Lasting Power of Attorney
Making a Will is important to organise your affairs after death. It is also essential that you consider what may happen in the event that you lose mental capacity.
If you lose the capacity to look after yourself or organise your money, perhaps through illness, dementia or accident, it is important that someone makes personal and financial decisions on your behalf.
Approximately 850,000 people in the UK live with dementia, and may become mentally incapable of handling their own affairs.
In recent years, banks, pension providers and other financial institutions have tightened their rules relating to what information and access third parties can have if you lose capacity to handle your own affairs. It is important that you make arrangements to appoint a specific person or people to handle your affairs in the event that you become unable to do so yourself.
Failure to make arrangements could lead to lengthy and costly procedures in future, such as application to the Court of Protection to appoint a Deputy to make decisions for you, or the Court may make specific decisions on your behalf.
The solution is to create a Lasting Power of Attorney (LPA).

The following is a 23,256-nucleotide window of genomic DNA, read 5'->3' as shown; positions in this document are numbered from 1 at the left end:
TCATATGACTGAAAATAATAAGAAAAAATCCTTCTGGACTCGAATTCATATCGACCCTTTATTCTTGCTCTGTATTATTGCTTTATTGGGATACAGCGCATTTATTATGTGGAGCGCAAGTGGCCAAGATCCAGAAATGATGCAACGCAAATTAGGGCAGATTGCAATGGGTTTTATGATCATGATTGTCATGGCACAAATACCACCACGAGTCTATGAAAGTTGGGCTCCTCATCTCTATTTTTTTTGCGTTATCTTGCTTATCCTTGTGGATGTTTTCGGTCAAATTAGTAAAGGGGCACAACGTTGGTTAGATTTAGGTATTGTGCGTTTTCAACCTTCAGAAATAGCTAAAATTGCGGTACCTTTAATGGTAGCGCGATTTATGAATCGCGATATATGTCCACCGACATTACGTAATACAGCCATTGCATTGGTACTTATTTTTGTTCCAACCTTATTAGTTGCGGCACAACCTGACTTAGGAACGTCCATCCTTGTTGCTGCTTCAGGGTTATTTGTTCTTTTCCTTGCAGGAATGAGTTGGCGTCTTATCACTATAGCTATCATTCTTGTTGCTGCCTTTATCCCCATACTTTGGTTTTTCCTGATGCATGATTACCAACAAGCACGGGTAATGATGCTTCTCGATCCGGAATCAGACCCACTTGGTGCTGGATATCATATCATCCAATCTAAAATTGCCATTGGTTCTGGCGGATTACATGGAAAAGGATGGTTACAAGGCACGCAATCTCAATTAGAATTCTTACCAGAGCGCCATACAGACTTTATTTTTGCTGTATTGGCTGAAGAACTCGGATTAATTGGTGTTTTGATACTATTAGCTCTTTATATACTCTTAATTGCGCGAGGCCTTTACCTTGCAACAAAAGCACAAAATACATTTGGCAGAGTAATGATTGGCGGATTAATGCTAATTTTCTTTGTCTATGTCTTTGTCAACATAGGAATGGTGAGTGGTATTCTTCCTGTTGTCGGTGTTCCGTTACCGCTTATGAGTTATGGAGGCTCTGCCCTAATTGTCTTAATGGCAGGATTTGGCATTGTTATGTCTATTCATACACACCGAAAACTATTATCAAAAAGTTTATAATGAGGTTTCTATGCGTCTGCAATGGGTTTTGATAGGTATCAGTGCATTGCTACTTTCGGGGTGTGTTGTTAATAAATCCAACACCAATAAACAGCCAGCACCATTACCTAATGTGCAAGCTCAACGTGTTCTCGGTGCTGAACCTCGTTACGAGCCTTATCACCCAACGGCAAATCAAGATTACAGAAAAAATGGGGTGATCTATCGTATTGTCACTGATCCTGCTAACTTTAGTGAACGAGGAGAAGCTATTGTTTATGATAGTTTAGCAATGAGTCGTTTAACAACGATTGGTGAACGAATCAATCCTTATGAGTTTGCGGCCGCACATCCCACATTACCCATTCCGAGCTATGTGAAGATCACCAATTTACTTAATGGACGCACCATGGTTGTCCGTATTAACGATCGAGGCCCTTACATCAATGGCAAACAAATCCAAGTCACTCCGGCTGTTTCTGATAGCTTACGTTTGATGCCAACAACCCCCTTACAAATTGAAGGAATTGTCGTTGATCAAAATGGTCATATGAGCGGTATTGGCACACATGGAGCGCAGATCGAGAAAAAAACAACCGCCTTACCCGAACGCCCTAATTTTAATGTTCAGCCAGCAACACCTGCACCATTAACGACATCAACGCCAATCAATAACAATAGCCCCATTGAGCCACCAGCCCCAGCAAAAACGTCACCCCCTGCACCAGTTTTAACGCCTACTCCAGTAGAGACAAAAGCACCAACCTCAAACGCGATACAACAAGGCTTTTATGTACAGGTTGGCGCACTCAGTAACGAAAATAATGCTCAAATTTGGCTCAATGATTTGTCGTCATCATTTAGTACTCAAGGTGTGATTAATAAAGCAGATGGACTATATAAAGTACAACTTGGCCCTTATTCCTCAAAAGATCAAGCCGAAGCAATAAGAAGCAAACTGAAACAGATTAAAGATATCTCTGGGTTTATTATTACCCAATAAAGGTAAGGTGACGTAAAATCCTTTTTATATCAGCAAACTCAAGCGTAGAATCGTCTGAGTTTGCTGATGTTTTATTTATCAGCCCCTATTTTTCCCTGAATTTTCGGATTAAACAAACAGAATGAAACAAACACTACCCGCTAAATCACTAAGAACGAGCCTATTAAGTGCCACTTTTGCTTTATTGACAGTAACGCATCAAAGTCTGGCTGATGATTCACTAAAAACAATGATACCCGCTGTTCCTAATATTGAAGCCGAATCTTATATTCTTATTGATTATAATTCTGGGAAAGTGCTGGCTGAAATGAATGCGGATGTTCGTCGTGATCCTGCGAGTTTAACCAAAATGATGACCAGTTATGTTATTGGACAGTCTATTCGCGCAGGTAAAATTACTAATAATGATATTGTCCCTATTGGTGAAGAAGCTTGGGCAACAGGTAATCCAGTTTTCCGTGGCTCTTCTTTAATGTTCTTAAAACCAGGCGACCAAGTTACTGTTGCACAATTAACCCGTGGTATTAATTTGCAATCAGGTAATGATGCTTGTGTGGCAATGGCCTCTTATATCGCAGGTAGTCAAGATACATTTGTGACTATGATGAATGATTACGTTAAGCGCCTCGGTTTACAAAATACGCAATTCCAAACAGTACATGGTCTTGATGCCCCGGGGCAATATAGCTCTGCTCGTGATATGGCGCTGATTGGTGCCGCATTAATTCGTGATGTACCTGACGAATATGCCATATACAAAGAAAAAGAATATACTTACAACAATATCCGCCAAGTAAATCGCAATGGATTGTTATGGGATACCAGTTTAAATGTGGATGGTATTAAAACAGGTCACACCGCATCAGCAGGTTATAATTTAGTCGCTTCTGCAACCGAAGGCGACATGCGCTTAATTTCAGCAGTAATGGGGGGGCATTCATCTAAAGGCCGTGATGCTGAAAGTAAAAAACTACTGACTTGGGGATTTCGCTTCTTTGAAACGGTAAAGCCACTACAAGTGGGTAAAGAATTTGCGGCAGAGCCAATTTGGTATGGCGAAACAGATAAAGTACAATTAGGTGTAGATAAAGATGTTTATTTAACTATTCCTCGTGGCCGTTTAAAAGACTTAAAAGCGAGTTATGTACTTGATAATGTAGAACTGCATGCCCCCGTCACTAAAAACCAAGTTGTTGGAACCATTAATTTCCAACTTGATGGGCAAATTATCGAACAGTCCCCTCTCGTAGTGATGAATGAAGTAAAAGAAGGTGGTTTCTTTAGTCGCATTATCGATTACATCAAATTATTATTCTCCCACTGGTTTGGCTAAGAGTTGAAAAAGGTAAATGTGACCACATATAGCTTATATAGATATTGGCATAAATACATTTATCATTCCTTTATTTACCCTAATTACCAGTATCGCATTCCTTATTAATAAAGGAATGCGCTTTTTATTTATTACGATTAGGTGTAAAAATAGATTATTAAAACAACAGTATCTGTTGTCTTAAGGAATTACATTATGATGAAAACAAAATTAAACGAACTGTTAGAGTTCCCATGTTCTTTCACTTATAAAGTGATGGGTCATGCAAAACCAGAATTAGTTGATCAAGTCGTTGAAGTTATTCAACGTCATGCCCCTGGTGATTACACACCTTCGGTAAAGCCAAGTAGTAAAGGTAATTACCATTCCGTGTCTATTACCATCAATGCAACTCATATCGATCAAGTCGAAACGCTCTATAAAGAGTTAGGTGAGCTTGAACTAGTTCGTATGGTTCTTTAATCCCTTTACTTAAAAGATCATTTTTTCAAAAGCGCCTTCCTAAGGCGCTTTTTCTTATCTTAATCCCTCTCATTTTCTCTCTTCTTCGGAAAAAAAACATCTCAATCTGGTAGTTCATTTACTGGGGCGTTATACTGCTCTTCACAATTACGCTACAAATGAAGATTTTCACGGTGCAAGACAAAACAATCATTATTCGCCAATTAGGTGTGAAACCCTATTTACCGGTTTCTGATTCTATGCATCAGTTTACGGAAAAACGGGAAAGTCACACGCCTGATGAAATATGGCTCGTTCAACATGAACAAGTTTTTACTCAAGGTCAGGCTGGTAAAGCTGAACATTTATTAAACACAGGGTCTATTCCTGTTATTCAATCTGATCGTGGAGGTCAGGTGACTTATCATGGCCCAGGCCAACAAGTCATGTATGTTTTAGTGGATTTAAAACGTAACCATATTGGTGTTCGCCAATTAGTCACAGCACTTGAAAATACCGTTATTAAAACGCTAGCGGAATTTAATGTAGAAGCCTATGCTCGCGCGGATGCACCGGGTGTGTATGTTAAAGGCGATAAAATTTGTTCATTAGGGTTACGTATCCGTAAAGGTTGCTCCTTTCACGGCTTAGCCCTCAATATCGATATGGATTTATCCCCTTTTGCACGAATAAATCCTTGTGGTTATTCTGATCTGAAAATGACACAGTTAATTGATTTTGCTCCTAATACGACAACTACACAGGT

An LPA is a legal document that allows you to authorise a person or people of your choice, the Attorney(s), to make decisions on your behalf relating to either:
- Your property and financial affairs - including paying bills, collecting your income or benefits or selling property. You can choose to appoint your Attorney(s) to manage your finances and property whilst you still have mental capacity, or only in the event that you lose your capacity.
- Your personal welfare - including the type of residential, nursing or other care you receive, and the power to consent to or refuse medical treatment on your behalf. Your Attorney(s) can only make decisions for this type of LPA if you lack the mental capacity to make them yourself.
You can choose to make one or both types of LPA. To protect you and your Attorney(s), an LPA must be registered at the Office of the Public Guardian before it can be legally used.
Contact the Will Advice Company to arrange your Lasting Power of Attorney (LPA).